“He was my everything. My only family [in the US],” Dumala said, who first came to the US in 2007 to pursue higher education. 

While her initial thought was to return to the rest of her family in India, she changed her mind after finding a new purpose. 

“It hit me that if I’m leaving this country, then I let the shooter win. And I cannot let that happen,” Dumala said. “It started hitting me to think about what led to his death, what is it they could do to change that narrative, and how can we bring more awareness about immigrants and that they are human beings first?”

With encouragement from AAPI community members across the country and support from mentors and volunteers, Dumala launched the Facebook page Forever Welcome in 2018 as a grassroots platform for sharing immigrant stories and investigating dominant narratives about immigrants in the US.  In 2019, Dumala officially registered for nonprofit status and founded Forever Welcome Foundation, supporting immigrants and fostering more inclusive communities through awareness-raising, advocacy and action, such as hosting workshops and directly donating electronics to refugee children. 

“Whatever I’m trying to do with Forever Welcome Foundation is the way I’m honoring him every day and creating a legacy for him,” Dumala said. 

According to a newly published survey published by Stop AAPI Hate and conducted in collaboration with NORC at the University of Chicago, positive factors such as hope for the future, cultural pride and solidarity are more likely to motivate AAPIs in mobilizing for racial justice.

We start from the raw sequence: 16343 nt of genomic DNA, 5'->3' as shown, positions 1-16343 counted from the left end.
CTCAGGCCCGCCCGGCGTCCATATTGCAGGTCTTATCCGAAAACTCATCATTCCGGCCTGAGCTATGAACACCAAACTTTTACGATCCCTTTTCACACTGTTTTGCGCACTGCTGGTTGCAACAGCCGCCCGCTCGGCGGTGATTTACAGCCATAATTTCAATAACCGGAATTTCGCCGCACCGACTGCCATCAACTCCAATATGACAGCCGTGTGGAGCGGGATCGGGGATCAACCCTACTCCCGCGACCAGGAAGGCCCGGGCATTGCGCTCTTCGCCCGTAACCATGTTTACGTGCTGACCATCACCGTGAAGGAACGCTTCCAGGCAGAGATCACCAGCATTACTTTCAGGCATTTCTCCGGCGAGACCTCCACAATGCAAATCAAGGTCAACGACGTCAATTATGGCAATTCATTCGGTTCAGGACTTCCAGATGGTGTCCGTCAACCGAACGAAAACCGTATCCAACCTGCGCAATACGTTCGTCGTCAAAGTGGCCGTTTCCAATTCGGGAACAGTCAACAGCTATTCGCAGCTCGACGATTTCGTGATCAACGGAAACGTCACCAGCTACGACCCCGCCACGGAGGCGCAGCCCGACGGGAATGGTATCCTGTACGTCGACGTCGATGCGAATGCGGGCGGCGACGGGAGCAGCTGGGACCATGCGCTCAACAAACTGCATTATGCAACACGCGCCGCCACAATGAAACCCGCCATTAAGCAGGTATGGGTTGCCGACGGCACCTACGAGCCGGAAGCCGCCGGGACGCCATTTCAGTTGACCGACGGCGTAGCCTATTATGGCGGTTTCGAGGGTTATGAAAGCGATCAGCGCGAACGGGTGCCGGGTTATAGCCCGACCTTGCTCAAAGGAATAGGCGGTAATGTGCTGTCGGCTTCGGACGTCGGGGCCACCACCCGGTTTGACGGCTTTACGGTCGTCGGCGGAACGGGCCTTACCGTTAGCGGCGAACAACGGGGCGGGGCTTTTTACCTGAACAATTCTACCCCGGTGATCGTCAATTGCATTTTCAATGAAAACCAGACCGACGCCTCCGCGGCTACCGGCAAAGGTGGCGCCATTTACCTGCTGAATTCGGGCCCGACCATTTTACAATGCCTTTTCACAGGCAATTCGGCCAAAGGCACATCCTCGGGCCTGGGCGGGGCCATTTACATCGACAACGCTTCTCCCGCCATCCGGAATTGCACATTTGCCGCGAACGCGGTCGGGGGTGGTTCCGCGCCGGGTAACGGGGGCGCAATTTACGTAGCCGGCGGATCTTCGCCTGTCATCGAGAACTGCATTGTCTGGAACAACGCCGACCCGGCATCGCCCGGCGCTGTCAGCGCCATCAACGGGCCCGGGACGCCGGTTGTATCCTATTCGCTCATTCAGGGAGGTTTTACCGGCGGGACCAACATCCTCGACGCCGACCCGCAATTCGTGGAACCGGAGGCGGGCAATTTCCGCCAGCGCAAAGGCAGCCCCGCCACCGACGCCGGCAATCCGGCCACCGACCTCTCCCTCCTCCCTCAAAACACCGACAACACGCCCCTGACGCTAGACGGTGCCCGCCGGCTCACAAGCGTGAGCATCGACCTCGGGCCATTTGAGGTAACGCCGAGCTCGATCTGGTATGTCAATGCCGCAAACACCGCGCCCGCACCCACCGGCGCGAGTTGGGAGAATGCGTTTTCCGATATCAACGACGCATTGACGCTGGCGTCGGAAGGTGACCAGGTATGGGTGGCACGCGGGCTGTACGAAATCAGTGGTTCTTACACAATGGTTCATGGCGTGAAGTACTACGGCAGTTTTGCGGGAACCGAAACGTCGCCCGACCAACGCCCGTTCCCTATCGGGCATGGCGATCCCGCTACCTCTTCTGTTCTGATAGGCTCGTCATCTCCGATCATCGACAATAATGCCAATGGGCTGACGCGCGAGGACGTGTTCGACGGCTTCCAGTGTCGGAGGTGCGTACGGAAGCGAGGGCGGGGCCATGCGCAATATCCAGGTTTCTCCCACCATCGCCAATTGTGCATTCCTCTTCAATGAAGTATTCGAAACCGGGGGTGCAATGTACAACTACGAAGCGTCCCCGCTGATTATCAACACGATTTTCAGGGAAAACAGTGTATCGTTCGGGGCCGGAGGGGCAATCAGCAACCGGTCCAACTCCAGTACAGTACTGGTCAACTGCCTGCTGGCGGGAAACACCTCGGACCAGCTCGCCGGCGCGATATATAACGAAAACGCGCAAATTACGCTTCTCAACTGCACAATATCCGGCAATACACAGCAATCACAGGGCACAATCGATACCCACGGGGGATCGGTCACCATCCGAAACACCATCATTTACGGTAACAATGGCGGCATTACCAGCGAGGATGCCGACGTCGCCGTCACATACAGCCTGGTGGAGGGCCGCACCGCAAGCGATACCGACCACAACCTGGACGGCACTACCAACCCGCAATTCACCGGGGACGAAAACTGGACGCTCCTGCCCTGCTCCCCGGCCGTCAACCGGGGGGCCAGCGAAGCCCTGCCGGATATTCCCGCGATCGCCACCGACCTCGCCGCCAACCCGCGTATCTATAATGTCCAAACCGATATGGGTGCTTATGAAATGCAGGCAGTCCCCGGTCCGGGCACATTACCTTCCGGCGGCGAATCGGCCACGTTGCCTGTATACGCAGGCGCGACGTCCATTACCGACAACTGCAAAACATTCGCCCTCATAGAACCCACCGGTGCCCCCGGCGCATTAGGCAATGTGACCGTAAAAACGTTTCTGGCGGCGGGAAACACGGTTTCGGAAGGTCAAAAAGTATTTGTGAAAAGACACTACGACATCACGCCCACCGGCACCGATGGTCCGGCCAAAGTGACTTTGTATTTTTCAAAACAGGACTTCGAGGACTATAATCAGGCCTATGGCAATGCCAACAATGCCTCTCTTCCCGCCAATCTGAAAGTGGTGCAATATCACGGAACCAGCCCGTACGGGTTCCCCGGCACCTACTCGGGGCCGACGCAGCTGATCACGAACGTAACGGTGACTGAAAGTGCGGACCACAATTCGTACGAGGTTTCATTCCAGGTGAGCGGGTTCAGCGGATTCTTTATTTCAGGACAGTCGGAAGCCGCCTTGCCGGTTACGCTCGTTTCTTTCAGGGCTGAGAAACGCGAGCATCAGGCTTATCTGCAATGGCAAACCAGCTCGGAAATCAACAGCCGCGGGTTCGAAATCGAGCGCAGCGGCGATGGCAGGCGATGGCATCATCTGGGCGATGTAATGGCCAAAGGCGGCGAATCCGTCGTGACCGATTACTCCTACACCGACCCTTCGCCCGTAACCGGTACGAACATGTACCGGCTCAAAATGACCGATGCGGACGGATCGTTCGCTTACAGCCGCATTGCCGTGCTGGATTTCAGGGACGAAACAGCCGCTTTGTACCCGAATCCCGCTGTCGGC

“Of course, anti-Asian hate is still ongoing. It’s a serious issue and we will not stop being vigilant about that, but we are also more than just victims of hate,” Choi said. “I want people to see me also experiencing joy and pride about the ways in which our community is speaking out and taking action…it’s about flipping the script.” 

Both Rasavong and Dumala said that participating in the campaign was a “no-brainer.” Both related to the campaign’s message of building bridges between communities and combatting hate with love.

“Hate plus hate equals more hate,” Rasavong said. “The only way to move forward is to move forward with love and compassion for each other.”

Choi affirmed it. 

“It’s a love letter to our community,” Choi said. 

AsAmNews is published by the non-profit, Asian American Media Inc. Follow us on FacebookX, InstagramTikTok and YouTube. Please consider making a tax-deductible donation to support our efforts to produce diverse content about the AAPI communities. We are supported in part by funding provided by the State of California, administered by the California State Library in partnership with the California Department of Social Services and the California Commission on Asian and Pacific Islander American Affairs as part of the Stop the Hate program. To report a hate incident or hate crime and get support, go to CA vs Hate.